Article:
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Tiramisù

January 4, 2011

First, a quick Italian lesson. The verb tirare means to pull, mi means me and su means up. So the Italian word tiramisù translates in English to pull me up (or pick me up) which the espresso, sugar, eggs and rich marscapone cheese in this classic Italian dessert will do! It is said to have been eaten by Venetian courtesans believing it would fortify them between their amorous encounters. Just sayin’. You can read the full history of tiramisù on this very interesting site, annamariavolpi.com

Tiramisù is standard Italian restaurant fare these days but most are marginal at best. I learned to make this while living in Italy and took careful notes trying to get the quantities right. This recipe got the stamp of approval by many Italians I made it for, so I think it’s safe to say this one will be a hit for you too. My advice to you is this, allow yourself about an hour to make it and know you’ll have some dishes to wash since you will be making 3 mixtures that will be layered to create this decadent dessert. Plan ahead so it has a day or night to sit in the fridge before serving. This will allow the savoirdi to soften and all the flavors to settle in and get friendly with each other. That’s amore.

Tiramisù

Ingredients for 8-10 servings:

Layer One – Marscapone (a soft Italian cheese, you can use cream cheese as a substitute)
  •  8 oz. marscapone cheese
  •  1/4 cup espresso 
  • 1 Tbsp sugar

 

Beat mascarpone, espresso and sugar until creamy. Set aside.

Layer Two – Zabaglione

  • 3 egg yolks
  • 3 Tbsp sugar
  • 3 Tbsp sweet marsala wine

 Beat eggs and sugar and wine



 Cook in double boiler whisking constantly until thick. Set aside.

Layer Three – Whipped Cream

  • 1 pint whipping cream
  • 1 Tbsp Sugar
  • ½ tsp vanilla extract

Beat cream, sugar and vanilla extract until stiff peaks form. Set aside.

Other ingredients:

  •  1/4 cup marsala wine, ½ cup espresso and 1 Tbsp sugar mixed in a shallow bowl
  • Unsweetened cocoa and/or dark chocolate shavings for dusting
  • 1 package (about 30) dried lady fingers or Savoiardi (available in many grocery or speciality stores)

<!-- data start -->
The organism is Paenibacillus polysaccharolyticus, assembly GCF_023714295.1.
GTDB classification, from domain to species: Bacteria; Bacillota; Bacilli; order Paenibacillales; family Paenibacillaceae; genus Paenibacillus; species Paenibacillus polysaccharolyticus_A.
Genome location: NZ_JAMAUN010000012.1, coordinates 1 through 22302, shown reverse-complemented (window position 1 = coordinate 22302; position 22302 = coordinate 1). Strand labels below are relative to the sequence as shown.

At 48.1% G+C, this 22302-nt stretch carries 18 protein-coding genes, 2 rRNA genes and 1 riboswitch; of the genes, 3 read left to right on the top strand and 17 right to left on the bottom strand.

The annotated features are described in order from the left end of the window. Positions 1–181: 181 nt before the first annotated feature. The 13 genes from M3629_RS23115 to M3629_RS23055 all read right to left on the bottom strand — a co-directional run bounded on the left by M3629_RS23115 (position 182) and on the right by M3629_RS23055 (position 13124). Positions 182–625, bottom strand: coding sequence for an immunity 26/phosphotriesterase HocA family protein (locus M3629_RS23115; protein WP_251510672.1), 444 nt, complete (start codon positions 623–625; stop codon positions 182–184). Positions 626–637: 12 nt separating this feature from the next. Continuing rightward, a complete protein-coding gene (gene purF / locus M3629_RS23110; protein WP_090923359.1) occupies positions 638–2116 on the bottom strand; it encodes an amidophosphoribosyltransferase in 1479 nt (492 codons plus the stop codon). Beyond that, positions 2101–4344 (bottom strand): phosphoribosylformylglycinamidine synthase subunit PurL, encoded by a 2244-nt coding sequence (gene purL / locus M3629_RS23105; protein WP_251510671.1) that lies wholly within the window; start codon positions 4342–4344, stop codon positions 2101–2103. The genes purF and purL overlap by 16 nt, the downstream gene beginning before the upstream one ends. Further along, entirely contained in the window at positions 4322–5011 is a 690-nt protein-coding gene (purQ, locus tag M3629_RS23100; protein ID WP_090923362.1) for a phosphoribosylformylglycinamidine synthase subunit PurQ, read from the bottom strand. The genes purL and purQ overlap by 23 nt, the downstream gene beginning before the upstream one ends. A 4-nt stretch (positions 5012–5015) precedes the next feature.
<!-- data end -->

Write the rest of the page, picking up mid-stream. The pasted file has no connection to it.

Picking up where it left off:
Method:

Roll both sides of the Savoiardi in the marsala & coffee mixture just enough to moisten, not soaked through. Place side by side to create a layer in the bottom of a glass serving dish. Cover the biscuits with 1/3 of the marscapone mixture then 1/3 of the zabaglione followed by 1/3 of the whipped cream. Sprinkle with cocoa or chocolate shavings. Continue with another layer of savoiardi and the 3 mixtures until all is used up ending with whipping cream. Dust with unsweetened cocoa or dark chocolate shavings. Refrigerate overnight to let flavors meld and for savoiardi to soften and until ready to serve.

Roll both sides of the Savoiardi in the marsala & coffee mixture, to moisten, not soaked through

Place side by side in the bottom of a glass serving dish



Spread 1/3 of the marscapone mixture over the soaked biscuits, spread evenly with an off-set spatula



Use 1/3 of the zabaglione, spread to cover

Top with 1/3 of the whipped cream, sprinkle with cocoa. Repeat layers ending with whipped cream.

A double recipe will fill a large bowl like this and serve 18-20

Buon Anno Nuovo – Happy New Year

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4 Comments leave one →
  1. January 5, 2011 8:04 am

    YUM! Officially on the Mother’s Day “menu” for Grandma! Thanks!

  2. January 6, 2011 9:35 pm

    Looks yummy. But then, I’ve never met an incarnation of mascarpone that I didn’t like. 🙂 Tiramisu is definitely one of my fav’s. Maybe I’ll try out this recipe after I work off some of the holiday cookies…

  3. Debbie Martin permalink
    January 9, 2011 8:21 pm

    Amy, I made this yesterday and it was INCREDIBLE! I love your recipe – it was better than any I’ve ever had… and it was easier to make than I thought – thanks to your pictures and directions. This one is definitely a do-over! Thanks for sharing!

  4. January 9, 2011 8:46 pm

    SO glad it turned out well Deb. Happy Birthday to Bill!! :)p

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